GREENFIELD — About a month after a terrorist attack in Burkina Faso left 28 dead and dozens more injured, a mission group from Park Chapel Christian Church plans to proceed with its trip to the west African nation.
The eight-member group, which has plans to deliver supplies and attend an event celebrating the 10th anniversary of a medical clinic in the area, leaves Sunday for the first leg of a trip that will pass through Washington, D.C., and Brussels, Belgium, before landing in the Burkinabe capital of Ouagadougou on Monday evening.
Ouagadougou was the scene of a spray of gunfire Jan. 16 when assailants shouting “God is great” in Arabic began shooting in a popular café. They set fire to the café and then moved to an upscale hotel.
Customers of both establishments, frequent destinations of foreigners, rushed to escape, with some retreating to the hotel roof or hiding in bathrooms. American missionary Mike Riddering, who was in the area to meet a group of volunteers, was among those who died.
Military forces have killed the four known assailants; at least two of the al-Qaida-linked militants were women.
Kathy Larson of Greenfield, who grew up in Ivory Coast and is among those traveling to the area this weekend, said it’s the first such attack Burkina Faso has experienced.
“It was upsetting to everyone and heartbreaking to see what happened,” she said.
Though the Park Chapel team is aware of the danger, church leaders decided after prayer and discussion with the mission team to move forward with the trip.
The U.S. State Department has not issued any statements advising Americans not to travel to Burkina Faso.
Larson, the daughter of missionary parents, has been in touch with friends in the region. They note a curfew imposed after the attack has since been lifted, and residents, while cautious, are not making plans to flee the area.
She feels strongly about continuing as planned.
“We wanted to go back and let people know that we have not forgotten the people there, that we still care for them and pray for them.”
Park Chapel’s team will attend the 10th anniversary celebration of the Larry Ebert Clinic, which offers medical support to expecting mothers in the area. It will also visit another missionary the church supports. Group members will also deliver supplies that would be difficult to mail, including an X-ray machine battery, and share of talents and equipment ranging from beekeeping tools to soccer camp lessons.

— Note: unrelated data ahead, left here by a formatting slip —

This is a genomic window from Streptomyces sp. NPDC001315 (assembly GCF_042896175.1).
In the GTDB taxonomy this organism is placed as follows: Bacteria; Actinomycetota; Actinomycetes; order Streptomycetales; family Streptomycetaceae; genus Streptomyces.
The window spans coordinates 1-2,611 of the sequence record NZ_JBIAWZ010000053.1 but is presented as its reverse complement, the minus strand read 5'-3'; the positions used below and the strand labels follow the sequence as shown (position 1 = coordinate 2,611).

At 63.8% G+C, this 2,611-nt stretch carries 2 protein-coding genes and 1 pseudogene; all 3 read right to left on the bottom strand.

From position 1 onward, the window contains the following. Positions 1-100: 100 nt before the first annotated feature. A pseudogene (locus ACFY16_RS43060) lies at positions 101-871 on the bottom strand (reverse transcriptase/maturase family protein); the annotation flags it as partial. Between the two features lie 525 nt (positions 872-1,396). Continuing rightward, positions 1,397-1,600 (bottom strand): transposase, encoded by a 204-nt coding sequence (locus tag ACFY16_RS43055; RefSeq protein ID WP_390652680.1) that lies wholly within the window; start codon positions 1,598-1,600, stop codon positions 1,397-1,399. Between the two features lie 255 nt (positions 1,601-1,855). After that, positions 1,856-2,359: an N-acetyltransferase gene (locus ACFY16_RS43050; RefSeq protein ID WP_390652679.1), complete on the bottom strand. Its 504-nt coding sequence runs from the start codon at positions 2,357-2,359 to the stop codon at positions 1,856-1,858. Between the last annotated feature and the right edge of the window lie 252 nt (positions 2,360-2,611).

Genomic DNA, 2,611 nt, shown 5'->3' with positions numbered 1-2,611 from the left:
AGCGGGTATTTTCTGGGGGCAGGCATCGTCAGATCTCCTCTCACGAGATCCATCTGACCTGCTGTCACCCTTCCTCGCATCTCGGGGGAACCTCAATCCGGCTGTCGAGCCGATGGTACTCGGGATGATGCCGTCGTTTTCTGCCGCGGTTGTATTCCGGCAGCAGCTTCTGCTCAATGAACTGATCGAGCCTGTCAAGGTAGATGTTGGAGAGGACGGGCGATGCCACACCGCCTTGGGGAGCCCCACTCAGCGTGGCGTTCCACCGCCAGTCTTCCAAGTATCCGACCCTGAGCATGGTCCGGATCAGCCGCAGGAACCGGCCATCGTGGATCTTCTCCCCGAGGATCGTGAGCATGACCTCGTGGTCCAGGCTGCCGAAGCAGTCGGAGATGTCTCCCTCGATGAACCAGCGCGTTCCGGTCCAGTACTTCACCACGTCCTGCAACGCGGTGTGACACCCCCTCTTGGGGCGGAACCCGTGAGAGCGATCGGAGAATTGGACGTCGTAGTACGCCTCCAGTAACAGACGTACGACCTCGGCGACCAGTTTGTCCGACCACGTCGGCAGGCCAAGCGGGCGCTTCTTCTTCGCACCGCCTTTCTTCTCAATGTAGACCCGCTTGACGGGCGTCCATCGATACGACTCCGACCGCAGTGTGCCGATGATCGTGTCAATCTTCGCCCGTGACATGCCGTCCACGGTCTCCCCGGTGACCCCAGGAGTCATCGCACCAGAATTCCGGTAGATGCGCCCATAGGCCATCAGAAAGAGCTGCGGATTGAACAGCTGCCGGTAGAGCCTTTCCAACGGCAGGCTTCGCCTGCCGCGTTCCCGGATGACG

“We each have something different that we’re bringing — a different skill, a different part of our heart,” Larson said.
In 2013, the Dr. Stephen Dillinger Maternity Center, named for Larson’s father, opened in Ouagadougou. Dillinger and his wife, Lee, served as missionaries in Ivory Coast for 28 years and lived in Greenfield in their retirement. During their mission service, they became friends with Dr. Felix Kohol, who leads the Burkina Faso clinic. Kohol’s wife, Nema, is a nurse there and also the first baby Stephen Dillinger delivered at the Ivory Coast hospital where he was serving.
The maternity center in Burkina Faso opened just months before he died, so no one from the family was able to go to its opening. Now Lee Dillinger wants to attend the celebration to encourage the people serving there and also to honor her husband.
“There are close ties there, and I wanted to go and encourage them in whatever way we can,” she said.
Though some family members of mission group members are concerned, she believes group members themselves are without hesitation about the trip.
“If we let evil win by reducing what we’re doing, evil will just triumph,” she said. “I feel like the God we worship is stronger (than terror groups) … He will protect us.”
Even if the unthinkable did happen, she said, “We know where we’re going, and we know we will be victorious.”